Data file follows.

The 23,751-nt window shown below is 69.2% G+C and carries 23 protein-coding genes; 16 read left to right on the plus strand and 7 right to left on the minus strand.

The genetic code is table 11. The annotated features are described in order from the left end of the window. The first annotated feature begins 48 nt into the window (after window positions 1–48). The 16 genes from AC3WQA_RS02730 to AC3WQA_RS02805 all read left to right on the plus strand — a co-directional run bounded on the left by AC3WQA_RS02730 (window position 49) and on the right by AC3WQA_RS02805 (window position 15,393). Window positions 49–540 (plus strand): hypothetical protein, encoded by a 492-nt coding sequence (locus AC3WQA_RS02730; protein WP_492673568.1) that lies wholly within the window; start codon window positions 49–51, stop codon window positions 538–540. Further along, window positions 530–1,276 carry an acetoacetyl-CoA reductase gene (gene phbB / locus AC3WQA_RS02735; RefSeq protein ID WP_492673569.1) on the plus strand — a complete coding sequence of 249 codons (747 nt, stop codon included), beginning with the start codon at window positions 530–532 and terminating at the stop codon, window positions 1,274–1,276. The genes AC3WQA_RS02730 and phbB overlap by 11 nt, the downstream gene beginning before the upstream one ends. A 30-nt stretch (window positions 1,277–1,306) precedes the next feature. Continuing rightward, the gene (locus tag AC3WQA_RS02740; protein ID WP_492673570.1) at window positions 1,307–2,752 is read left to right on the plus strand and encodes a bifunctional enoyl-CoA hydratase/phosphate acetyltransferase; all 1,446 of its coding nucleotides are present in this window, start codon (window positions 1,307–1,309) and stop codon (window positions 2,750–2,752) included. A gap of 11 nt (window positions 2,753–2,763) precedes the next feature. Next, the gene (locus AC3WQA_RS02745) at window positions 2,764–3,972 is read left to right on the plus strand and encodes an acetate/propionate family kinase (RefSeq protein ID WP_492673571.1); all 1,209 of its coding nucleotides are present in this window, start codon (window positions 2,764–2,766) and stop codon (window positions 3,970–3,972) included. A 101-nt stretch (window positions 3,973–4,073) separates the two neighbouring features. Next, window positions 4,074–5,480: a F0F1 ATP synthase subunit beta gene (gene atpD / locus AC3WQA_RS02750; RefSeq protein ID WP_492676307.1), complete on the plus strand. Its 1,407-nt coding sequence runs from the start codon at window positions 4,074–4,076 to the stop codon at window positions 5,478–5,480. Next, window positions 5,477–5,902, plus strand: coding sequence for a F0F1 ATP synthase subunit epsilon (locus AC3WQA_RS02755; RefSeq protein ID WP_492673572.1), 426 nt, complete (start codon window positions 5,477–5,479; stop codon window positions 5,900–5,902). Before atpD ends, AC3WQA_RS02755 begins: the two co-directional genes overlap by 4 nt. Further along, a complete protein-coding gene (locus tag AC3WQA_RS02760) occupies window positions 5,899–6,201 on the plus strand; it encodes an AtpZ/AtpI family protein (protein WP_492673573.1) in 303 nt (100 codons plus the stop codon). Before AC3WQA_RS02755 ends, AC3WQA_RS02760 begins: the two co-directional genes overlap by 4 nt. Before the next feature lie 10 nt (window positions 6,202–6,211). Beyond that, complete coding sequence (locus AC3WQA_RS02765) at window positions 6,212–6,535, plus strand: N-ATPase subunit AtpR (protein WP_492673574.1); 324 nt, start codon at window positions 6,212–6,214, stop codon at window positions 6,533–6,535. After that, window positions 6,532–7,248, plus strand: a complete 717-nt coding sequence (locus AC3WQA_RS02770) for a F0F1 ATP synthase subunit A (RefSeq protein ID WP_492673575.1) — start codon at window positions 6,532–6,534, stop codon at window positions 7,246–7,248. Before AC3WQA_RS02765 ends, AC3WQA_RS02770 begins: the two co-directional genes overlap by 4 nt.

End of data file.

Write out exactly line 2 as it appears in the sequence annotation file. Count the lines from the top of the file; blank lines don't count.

The genetic code is table 11. The annotated features are described in order from the left end of the window. The first annotated feature begins 48 nt into the window (after window positions 1–48). The 16 genes from AC3WQA_RS02730 to AC3WQA_RS02805 all read left to right on the plus strand — a co-directional run bounded on the left by AC3WQA_RS02730 (window position 49) and on the right by AC3WQA_RS02805 (window position 15,393). Window positions 49–540 (plus strand): hypothetical protein, encoded by a 492-nt coding sequence (locus AC3WQA_RS02730; protein WP_492673568.1) that lies wholly within the window; start codon window positions 49–51, stop codon window positions 538–540. Further along, window positions 530–1,276 carry an acetoacetyl-CoA reductase gene (gene phbB / locus AC3WQA_RS02735; RefSeq protein ID WP_492673569.1) on the plus strand — a complete coding sequence of 249 codons (747 nt, stop codon included), beginning with the start codon at window positions 530–532 and terminating at the stop codon, window positions 1,274–1,276. The genes AC3WQA_RS02730 and phbB overlap by 11 nt, the downstream gene beginning before the upstream one ends. A 30-nt stretch (window positions 1,277–1,306) precedes the next feature. Continuing rightward, the gene (locus tag AC3WQA_RS02740; protein ID WP_492673570.1) at window positions 1,307–2,752 is read left to right on the plus strand and encodes a bifunctional enoyl-CoA hydratase/phosphate acetyltransferase; all 1,446 of its coding nucleotides are present in this window, start codon (window positions 1,307–1,309) and stop codon (window positions 2,750–2,752) included. A gap of 11 nt (window positions 2,753–2,763) precedes the next feature. Next, the gene (locus AC3WQA_RS02745) at window positions 2,764–3,972 is read left to right on the plus strand and encodes an acetate/propionate family kinase (RefSeq protein ID WP_492673571.1); all 1,209 of its coding nucleotides are present in this window, start codon (window positions 2,764–2,766) and stop codon (window positions 3,970–3,972) included. A 101-nt stretch (window positions 3,973–4,073) separates the two neighbouring features. Next, window positions 4,074–5,480: a F0F1 ATP synthase subunit beta gene (gene atpD / locus AC3WQA_RS02750; RefSeq protein ID WP_492676307.1), complete on the plus strand. Its 1,407-nt coding sequence runs from the start codon at window positions 4,074–4,076 to the stop codon at window positions 5,478–5,480. Next, window positions 5,477–5,902, plus strand: coding sequence for a F0F1 ATP synthase subunit epsilon (locus AC3WQA_RS02755; RefSeq protein ID WP_492673572.1), 426 nt, complete (start codon window positions 5,477–5,479; stop codon window positions 5,900–5,902). Before atpD ends, AC3WQA_RS02755 begins: the two co-directional genes overlap by 4 nt. Further along, a complete protein-coding gene (locus tag AC3WQA_RS02760) occupies window positions 5,899–6,201 on the plus strand; it encodes an AtpZ/AtpI family protein (protein WP_492673573.1) in 303 nt (100 codons plus the stop codon). Before AC3WQA_RS02755 ends, AC3WQA_RS02760 begins: the two co-directional genes overlap by 4 nt. Before the next feature lie 10 nt (window positions 6,202–6,211). Beyond that, complete coding sequence (locus AC3WQA_RS02765) at window positions 6,212–6,535, plus strand: N-ATPase subunit AtpR (protein WP_492673574.1); 324 nt, start codon at window positions 6,212–6,214, stop codon at window positions 6,533–6,535. After that, window positions 6,532–7,248, plus strand: a complete 717-nt coding sequence (locus AC3WQA_RS02770) for a F0F1 ATP synthase subunit A (RefSeq protein ID WP_492673575.1) — start codon at window positions 6,532–6,534, stop codon at window positions 7,246–7,248. Before AC3WQA_RS02765 ends, AC3WQA_RS02770 begins: the two co-directional genes overlap by 4 nt.